I thought I would tell you a bit about my time on the rivers. Getting to the boat was a voyage all in itself; a flight across the country and then a 3 hour drive down little country roads that looked like they had been picked up and shaken until the tarmac came off.
The driver spook no English so I could only guess how far we had travelled and how close we were to the destination. At every gleam of water in the dark I thought we had arrived. Since 60% of Bangladesh is covered in water I thought we had arrived many many times!
Finally I was shooed out of the car onto jetty leading out into blackness and water. At the end was the rusted hulk of a used-to-be. My heart sank at the sight that that wreck would be taking me through hundreds of miles of river delta. So I was sincerely relieved to be hustled onto a little motor boat and driven deeper into the dark over the still slither of the river to where my boat stood at anchor.
It was a good enough boat for ‘basic’ but a tiny space for the forty people making the trip. Beds were stacked on top of each other in cabins that left just enough room to stand.
When I climbed up into my bunk, the flocked flowers that papered the ceiling bloomed old-yellow only twenty centimetres from the end of my nose. I felt as if I was packed in a drawer in a morgue, death shrouded in a mosquito net.
The flickering power blinked off after about an hour and the heat seemed to crawl off the river, an animal weight squatting on my chest, panting hot breath wet onto my face.
As it was I didn’t spend much time in bed. Sick again, I spent at half the night groping my way to the tiny toilet and wishing there was enough floor to kneel – its funny the things you miss when you’re talking to god in the toilet bowl…
One of the crew doing rounds at about 4am accidentally locked me in. But, in the grip of food poisoning, I was thankful for being locked into the toilet, rather than out!
When the sun rose, the swollen cabins disgorged their loads to breakfast and benches and banter.
The guests were an odd mix of this and that: the bashful Bangladeshi who learned the waltz and sang soulful ballads to his ipod, the elderly Indian lady who bullied me into letting her win at Scrabble, the Italian whose kind-of-almost English leant a flourish to any anecdote, the pirate-eyed crewman who climbed effortlessly from deck to deck as if pulled by invisible ropes, ribbed me for old age and flirted outrageously all the same.
There were a slew of nationalities, a span of ages, people with little in common but lives lived off-centre. Doing something a bit different can be a common culture of its own and we were soon tracking back to countries, continents, other moments when paths might have crossed, when worlds met.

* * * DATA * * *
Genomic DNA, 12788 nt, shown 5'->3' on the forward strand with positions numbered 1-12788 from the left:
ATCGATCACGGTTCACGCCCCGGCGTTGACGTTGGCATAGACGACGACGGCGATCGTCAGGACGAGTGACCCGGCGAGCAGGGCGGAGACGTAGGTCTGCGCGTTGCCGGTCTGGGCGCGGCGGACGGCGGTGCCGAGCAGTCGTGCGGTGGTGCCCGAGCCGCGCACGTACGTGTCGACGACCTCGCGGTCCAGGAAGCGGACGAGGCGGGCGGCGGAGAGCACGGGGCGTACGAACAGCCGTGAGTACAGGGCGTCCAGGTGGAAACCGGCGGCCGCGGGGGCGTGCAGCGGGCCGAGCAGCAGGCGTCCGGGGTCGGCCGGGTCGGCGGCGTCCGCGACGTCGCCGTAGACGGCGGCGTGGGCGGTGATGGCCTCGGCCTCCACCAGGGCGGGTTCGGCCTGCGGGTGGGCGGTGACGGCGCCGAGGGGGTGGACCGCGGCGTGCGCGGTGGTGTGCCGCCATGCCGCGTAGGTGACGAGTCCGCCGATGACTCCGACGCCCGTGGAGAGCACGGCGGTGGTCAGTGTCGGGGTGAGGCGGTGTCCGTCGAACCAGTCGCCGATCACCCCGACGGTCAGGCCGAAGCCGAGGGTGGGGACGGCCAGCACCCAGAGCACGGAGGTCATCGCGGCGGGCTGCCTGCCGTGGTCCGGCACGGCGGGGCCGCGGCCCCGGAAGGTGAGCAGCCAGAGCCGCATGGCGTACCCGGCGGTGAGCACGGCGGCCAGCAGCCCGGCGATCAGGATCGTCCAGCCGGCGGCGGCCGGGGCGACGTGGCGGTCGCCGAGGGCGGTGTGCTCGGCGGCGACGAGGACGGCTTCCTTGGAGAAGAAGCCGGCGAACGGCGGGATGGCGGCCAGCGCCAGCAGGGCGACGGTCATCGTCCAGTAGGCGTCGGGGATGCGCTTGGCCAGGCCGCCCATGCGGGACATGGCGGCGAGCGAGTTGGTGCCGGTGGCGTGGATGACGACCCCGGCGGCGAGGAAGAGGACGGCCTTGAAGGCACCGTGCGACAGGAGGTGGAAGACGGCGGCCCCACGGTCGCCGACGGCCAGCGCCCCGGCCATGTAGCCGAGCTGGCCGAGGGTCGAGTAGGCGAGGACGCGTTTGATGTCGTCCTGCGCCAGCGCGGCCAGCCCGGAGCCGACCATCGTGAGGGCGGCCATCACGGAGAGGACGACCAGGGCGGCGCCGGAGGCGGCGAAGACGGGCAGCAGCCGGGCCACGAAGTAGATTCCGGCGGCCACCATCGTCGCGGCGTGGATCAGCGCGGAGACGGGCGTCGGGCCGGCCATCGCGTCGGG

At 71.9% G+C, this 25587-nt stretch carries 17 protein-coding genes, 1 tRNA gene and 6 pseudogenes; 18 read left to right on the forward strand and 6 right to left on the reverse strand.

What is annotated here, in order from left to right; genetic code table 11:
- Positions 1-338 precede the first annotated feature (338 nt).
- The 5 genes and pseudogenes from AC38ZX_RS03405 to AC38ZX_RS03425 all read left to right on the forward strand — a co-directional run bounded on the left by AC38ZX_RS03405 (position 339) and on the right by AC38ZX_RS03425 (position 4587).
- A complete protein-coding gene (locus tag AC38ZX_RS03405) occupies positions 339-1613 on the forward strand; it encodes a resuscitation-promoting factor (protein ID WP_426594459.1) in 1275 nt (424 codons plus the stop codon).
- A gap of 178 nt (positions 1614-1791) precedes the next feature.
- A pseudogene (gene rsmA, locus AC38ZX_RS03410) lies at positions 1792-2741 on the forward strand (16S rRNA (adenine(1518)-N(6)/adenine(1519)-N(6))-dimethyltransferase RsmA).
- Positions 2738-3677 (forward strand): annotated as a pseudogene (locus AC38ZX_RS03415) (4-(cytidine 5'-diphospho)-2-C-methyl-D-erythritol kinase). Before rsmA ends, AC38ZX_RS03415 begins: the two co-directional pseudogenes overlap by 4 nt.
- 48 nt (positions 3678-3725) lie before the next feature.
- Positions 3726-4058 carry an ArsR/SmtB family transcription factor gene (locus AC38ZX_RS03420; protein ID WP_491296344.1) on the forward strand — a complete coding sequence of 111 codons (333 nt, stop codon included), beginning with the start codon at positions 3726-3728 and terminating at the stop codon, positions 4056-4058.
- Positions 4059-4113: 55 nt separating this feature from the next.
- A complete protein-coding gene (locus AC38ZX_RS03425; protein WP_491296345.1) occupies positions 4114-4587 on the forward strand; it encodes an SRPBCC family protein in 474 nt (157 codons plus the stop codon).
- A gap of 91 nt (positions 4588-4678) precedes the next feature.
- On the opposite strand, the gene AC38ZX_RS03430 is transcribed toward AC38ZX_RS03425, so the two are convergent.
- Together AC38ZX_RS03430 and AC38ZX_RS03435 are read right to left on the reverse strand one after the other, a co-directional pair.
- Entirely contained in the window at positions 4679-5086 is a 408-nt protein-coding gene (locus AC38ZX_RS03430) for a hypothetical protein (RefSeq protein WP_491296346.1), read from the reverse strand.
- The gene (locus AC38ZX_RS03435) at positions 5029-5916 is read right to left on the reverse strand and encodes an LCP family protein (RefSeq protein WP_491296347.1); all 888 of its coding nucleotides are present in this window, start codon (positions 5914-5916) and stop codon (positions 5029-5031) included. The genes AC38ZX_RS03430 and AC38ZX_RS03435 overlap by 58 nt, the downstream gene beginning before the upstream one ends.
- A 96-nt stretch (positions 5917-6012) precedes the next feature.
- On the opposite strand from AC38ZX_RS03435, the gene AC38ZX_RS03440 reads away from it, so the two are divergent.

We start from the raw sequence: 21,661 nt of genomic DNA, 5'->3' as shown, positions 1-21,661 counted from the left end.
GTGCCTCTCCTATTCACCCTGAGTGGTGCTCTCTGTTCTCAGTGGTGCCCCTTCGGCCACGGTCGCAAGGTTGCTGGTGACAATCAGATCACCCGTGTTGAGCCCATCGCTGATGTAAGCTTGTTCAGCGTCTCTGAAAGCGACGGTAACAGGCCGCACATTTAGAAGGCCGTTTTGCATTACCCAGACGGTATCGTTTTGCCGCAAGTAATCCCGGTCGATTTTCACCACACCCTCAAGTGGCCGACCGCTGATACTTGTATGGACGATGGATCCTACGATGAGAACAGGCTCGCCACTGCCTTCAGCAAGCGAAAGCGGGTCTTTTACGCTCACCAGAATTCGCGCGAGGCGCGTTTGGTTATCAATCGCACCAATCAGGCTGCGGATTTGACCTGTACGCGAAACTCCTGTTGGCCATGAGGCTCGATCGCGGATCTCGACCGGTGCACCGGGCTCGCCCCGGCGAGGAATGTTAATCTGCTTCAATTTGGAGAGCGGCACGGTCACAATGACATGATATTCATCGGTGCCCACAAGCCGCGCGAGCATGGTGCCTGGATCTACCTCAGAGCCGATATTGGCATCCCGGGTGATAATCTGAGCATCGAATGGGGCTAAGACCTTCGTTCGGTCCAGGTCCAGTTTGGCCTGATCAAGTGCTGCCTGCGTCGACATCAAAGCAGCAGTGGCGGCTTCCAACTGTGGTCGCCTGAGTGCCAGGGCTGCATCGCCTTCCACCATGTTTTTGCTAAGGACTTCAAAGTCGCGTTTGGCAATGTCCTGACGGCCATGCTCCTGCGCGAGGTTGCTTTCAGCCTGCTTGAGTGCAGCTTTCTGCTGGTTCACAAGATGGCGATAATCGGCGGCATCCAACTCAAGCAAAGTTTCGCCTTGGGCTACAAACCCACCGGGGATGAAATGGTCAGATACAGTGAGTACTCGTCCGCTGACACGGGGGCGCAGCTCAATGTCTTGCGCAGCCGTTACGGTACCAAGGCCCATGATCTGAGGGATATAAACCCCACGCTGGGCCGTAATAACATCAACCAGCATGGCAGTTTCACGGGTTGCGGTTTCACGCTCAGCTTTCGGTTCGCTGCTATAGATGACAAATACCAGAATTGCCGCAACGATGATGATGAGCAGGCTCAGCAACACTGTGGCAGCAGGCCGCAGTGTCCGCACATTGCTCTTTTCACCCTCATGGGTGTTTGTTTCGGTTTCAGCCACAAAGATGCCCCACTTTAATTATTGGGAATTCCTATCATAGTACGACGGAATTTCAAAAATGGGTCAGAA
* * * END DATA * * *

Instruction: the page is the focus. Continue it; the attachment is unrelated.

When asked what I was doing, where I would be going next, I just smiled and said “actually I haven’t a clue”. It was an easy company for open ideas but it still felt like a rebellion, to not have the future pre-packed, ready and waiting to be eaten, spat out.
The landscape itself seemed to defy certainty. Islands gave way to waves and rivers shooted to forests. What is now is shifting, re-shaping as the banks and boundaries are made and unmade by the endless ebb flow of creative destruction. This was no place for permanences.
In the spirit of change, I decided on a new strategy after the first hellish hot night. I dragged my mat up onto the roof and slept under the spread of the sky, well rubbed in repellant and with the words ‘do not roll’ prominently planted in my head. Falling off a roof is rarely fun but it would be even less so with crocodiles in the water!
In the deep mangrove forest there was no electricity to blot out the sky, no noise but the chorus of cicadas, the splash of jumping fish and the shuffle of dear dreaming of tigers.
Sleep was still elusive. The night kept me captive, hooked, gazing up into the fathomless veils of black on black, drawing down the stars from the sheen of the milky way and feeling the tug back up into the sky.
There is no way not to get lost in the wide stretch of space, humbled by a glimpse of infinite fleeting eternity, awed by the thought that I have a share of the streaming silent beauty.
I long-short hours watching the stars slowly spin, the bright crescent rise from the dark water and the brightness of Venus give way to the slow pink creep of dawn. Delirious with skies.,I was filled with big questions; thoughts too wide to reach around, concepts and connections that flow charts or diagrams could not catch.
Under such a sky this state of asking everything, knowing nothing, seemed true, raw, real.
I thought of a line from a poem sent to me a decade ago:
You are a child of the universe
no less than the trees and the stars;
you have a right to be here.
And whether or not it is clear to you,
no doubt the universe is unfolding as it should.
And told myself that alone I would not doubt..